One of the original signatories of the Sustainable Development Goals (SDGs) in 2015, Scotland is part of 193 UN Member States that have endorsed the initiative's mission to combat poverty and inequality and advance sustainable development worldwide. The objectives aim to tackle the problems that the entire world is currently facing, such as poverty, inequality, climate change, environmental degradation, peace, and justice.
According to UN Secretary-General António Guterres: “Sustainable development is more than a goal. It is our responsibility to our planet and future generations.”
The 17 interconnected goals that make up the SDGs and its associated 169 targets are intended to act as a "shared blueprint for peace and prosperity for people and the planet, now and into the future”.
The UN’s Sustainable Development Goals Report 2022, stated: “Progress has been held back by interlinked crises of COVID-19, climate change, and conflicts. It also pointed out areas that need urgent action to rescue the SDGs and deliver meaningful progress for people and the planet by 2030”.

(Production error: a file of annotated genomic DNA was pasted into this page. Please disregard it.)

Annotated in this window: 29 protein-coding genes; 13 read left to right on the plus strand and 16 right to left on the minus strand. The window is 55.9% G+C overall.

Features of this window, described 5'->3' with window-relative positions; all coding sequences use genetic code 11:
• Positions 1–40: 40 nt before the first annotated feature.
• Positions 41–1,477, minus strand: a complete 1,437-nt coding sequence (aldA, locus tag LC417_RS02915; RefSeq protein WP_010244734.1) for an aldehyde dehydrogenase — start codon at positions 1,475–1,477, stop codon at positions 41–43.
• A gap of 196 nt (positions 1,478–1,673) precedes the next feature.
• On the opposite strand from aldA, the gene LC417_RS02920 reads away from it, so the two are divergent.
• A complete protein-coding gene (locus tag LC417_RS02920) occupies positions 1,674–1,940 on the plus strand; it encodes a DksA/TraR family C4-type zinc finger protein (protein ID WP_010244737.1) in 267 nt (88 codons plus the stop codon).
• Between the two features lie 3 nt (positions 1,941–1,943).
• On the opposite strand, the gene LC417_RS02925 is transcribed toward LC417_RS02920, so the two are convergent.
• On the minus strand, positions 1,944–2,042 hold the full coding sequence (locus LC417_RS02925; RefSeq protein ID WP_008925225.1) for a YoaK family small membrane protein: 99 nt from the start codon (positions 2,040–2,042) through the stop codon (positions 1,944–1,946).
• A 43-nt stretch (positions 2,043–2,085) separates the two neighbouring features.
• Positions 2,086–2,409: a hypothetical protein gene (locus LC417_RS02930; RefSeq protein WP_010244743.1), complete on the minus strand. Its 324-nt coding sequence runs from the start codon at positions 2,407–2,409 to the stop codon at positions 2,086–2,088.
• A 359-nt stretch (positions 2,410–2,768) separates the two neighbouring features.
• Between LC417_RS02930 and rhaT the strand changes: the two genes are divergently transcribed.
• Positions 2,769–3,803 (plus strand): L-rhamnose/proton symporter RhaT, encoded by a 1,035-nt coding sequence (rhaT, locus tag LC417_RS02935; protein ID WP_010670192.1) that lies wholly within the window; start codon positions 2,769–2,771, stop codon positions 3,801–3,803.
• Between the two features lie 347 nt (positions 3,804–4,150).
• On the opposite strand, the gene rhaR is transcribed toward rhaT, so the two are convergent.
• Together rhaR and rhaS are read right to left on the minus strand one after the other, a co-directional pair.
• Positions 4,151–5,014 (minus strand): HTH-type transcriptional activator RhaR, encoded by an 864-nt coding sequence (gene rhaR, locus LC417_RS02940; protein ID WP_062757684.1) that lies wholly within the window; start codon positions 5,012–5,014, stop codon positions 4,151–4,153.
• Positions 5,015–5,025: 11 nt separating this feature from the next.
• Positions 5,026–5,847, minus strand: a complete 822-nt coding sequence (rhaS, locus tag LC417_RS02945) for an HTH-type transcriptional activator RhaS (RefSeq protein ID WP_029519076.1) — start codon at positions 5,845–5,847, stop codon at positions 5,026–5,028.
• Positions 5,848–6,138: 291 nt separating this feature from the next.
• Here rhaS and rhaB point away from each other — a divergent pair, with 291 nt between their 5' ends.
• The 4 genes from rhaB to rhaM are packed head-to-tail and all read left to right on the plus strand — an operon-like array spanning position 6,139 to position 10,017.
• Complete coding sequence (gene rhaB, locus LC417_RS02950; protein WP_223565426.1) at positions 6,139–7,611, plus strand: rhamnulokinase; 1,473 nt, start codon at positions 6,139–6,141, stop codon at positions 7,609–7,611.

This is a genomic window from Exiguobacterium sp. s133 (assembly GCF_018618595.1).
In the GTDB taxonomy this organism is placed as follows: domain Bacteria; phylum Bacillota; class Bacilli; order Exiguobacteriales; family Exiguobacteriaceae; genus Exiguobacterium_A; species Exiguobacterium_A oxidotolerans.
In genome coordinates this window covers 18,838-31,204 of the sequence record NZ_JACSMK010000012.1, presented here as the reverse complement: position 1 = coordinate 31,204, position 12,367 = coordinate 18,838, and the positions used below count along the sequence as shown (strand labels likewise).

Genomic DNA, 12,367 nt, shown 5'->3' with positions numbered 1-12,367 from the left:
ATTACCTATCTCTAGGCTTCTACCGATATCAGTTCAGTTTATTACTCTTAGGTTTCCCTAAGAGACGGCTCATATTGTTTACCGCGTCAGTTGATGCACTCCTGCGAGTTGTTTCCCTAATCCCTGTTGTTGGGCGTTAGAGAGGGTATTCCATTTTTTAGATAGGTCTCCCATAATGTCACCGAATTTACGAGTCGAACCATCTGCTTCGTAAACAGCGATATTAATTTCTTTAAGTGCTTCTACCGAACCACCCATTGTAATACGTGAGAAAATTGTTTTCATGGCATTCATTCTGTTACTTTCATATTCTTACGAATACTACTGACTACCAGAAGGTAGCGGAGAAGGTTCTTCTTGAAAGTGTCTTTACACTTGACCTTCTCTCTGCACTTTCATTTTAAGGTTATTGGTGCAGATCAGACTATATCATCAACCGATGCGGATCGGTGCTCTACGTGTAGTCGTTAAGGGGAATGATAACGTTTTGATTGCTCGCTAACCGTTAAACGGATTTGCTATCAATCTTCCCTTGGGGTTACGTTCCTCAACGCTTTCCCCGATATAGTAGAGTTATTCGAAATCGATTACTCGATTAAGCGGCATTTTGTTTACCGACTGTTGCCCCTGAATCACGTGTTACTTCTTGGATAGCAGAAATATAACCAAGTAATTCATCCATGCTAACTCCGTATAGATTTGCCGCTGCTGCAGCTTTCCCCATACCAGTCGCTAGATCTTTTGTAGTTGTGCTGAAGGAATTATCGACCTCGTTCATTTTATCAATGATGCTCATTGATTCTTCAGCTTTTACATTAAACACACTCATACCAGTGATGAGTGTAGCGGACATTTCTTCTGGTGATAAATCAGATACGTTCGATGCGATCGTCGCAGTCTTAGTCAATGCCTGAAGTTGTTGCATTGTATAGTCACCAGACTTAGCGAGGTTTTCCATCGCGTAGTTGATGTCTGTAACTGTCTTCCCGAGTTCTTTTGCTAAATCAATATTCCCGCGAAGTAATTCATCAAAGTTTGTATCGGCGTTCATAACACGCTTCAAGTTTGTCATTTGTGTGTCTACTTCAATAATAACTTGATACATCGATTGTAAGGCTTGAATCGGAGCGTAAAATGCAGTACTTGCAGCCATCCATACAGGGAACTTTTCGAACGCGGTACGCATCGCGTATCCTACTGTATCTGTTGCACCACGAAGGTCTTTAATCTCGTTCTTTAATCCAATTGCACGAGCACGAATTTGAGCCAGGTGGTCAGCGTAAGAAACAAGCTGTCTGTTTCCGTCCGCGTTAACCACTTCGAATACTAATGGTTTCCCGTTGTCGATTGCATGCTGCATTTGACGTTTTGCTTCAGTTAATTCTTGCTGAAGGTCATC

The National Performance Framework (NPF) was introduced by the Scottish Government in 2007. It outlines the government's goals for society as well as the principles that direct its actions. The UN’s SDGs should support and enhance current national and local plans or programmes, identifying any gaps and providing impetus. The Scottish Governments NPF is the main mechanism through which it can localise and implements the UN’s SDGs in Scotland.
The framework evaluates Scotland's development in light of "National Indicators." These indicators use a variety of economic, social, and environmental variables to assess the state of the nation. The Scottish Parliament Information Centre (SPICe) 2023 NPF review states: “In most cases (32) performance is maintaining, whilst improvement is seen for 17 Indicators, and for 14 Indicators the position has worsened.”
Current gaps in data are notable in Education (no performance data for 4 out of 9 Indicators), Human rights (no performance data for 3 out of 4 indicators), Communities (no data for 3 out of 8 indicators) and for International (only 3 out of 6 Indicators are currently measuring performance).” This is shown visually through the “How is Scotland Performing?” chart above.
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